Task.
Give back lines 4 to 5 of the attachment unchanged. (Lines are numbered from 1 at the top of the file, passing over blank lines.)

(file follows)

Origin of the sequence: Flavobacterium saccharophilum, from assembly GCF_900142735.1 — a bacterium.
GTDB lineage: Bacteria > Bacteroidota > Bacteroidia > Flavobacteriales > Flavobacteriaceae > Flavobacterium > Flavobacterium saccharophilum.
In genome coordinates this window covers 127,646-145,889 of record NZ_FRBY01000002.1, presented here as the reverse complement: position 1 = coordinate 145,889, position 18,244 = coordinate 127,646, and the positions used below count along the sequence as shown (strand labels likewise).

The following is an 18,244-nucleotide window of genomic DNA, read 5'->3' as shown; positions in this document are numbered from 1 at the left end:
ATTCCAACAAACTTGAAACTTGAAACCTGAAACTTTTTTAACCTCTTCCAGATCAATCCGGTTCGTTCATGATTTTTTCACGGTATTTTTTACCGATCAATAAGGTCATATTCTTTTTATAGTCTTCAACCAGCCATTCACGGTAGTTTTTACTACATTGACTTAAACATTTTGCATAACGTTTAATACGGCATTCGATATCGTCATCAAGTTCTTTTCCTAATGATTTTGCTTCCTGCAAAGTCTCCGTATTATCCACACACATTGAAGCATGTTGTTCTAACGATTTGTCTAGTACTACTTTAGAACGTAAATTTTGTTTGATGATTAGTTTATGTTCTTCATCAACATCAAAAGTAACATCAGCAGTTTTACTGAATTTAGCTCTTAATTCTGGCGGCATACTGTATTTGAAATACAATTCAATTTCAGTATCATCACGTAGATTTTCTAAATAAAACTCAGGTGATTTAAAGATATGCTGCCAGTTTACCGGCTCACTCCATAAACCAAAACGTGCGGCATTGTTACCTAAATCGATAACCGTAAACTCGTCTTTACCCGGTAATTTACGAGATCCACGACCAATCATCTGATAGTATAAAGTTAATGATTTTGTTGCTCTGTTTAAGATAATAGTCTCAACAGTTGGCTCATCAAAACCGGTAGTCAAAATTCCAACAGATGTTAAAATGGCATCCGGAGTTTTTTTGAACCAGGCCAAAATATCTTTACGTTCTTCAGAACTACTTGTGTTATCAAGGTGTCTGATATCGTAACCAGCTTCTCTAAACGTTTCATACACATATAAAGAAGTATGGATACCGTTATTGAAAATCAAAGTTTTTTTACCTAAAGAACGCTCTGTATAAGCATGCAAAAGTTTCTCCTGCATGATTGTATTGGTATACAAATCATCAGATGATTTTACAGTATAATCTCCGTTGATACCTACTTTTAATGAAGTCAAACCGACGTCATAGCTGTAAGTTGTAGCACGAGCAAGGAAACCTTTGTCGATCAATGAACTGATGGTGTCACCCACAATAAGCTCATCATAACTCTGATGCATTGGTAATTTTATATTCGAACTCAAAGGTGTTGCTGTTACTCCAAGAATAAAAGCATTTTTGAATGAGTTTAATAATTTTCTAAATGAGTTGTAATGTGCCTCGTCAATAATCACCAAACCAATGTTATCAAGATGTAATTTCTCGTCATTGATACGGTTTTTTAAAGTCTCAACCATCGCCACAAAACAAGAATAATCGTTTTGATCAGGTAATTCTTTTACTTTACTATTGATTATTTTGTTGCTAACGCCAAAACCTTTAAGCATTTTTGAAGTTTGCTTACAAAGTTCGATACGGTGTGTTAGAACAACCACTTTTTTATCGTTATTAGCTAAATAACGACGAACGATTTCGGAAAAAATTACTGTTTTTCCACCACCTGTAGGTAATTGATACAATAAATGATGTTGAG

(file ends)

The following is an 18,244-nucleotide window of genomic DNA, read 5'->3' as shown; positions in this document are numbered from 1 at the left end:
ATTCCAACAAACTTGAAACTTGAAACCTGAAACTTTTTTAACCTCTTCCAGATCAATCCGGTTCGTTCATGATTTTTTCACGGTATTTTTTACCGATCAATAAGGTCATATTCTTTTTATAGTCTTCAACCAGCCATTCACGGTAGTTTTTACTACATTGACTTAAACATTTTGCATAACGTTTAATACGGCATTCGATATCGTCATCAAGTTCTTTTCCTAATGATTTTGCTTCCTGCAAAGTCTCCGTATTATCCACACACATTGAAGCATGTTGTTCTAACGATTTGTCTAGTACTACTTTAGAACGTAAATTTTGTTTGATGATTAGTTTATGTTCTTCATCAACATCAAAAGTAACATCAGCAGTTTTACTGAATTTAGCTCTTAATTCTGGCGGCATACTGTATTTGAAATACAATTCAATTTCAGTATCATCACGTAGATTTTCTAAATAAAACTCAGGTGATTTAAAGATATGCTGCCAGTTTACCGGCTCACTCCATAAACCAAAACGTGCGGCATTGTTACCTAAATCGATAACCGTAAACTCGTCTTTACCCGGTAATTTACGAGATCCACGACCAATCATCTGATAGTATAAAGTTAATGATTTTGTTGCTCTGTTTAAGATAATAGTCTCAACAGTTGGCTCATCAAAACCGGTAGTCAAAATTCCAACAGATGTTAAAATGGCATCCGGAGTTTTTTTGAACCAGGCCAAAATATCTTTACGTTCTTCAGAACTACTTGTGTTATCAAGGTGTCTGATATCGTAACCAGCTTCTCTAAACGTTTCATACACATATAAAGAAGTATGGATACCGTTATTGAAAATCAAAGTTTTTTTACCTAAAGAACGCTCTGTATAAGCATGCAAAAGTTTCTCCTGCATGATTGTATTGGTATACAAATCATCAGATGATTTTACAGTATAATCTCCGTTGATACCTACTTTTAATGAAGTCAAACCGACGTCATAGCTGTAAGTTGTAGCACGAGCAAGGAAACCTTTGTCGATCAATGAACTGATGGTGTCACCCACAATAAGCTCATCATAACTCTGATGCATTGGTAATTTTATATTCGAACTCAAAGGTGTTGCTGTTACTCCAAGAATAAAAGCATTTTTGAATGAGTTTAATAATTTTCTAAATGAGTTGTAATGTGCCTCGTCAATAATCACCAAACCAATGTTATCAAGATGTAATTTCTCGTCATTGATACGGTTTTTTAAAGTCTCAACCATCGCCACAAAACAAGAATAATCGTTTTGATCAGGTAATTCTTTTACTTTACTATTGATTATTTTGTTGCTAACGCCAAAACCTTTAAGCATTTTTGAAGTTTGCTTACAAAGTTCGATACGGTGTGTTAGAACAACCACTTTTTTATCGTTATTAGCTAAATAACGACGAACGATTTCGGAAAAAATTACTGTTTTTCCACCACCTGTAGGTAATTGATACAATAAATGATGTTGAG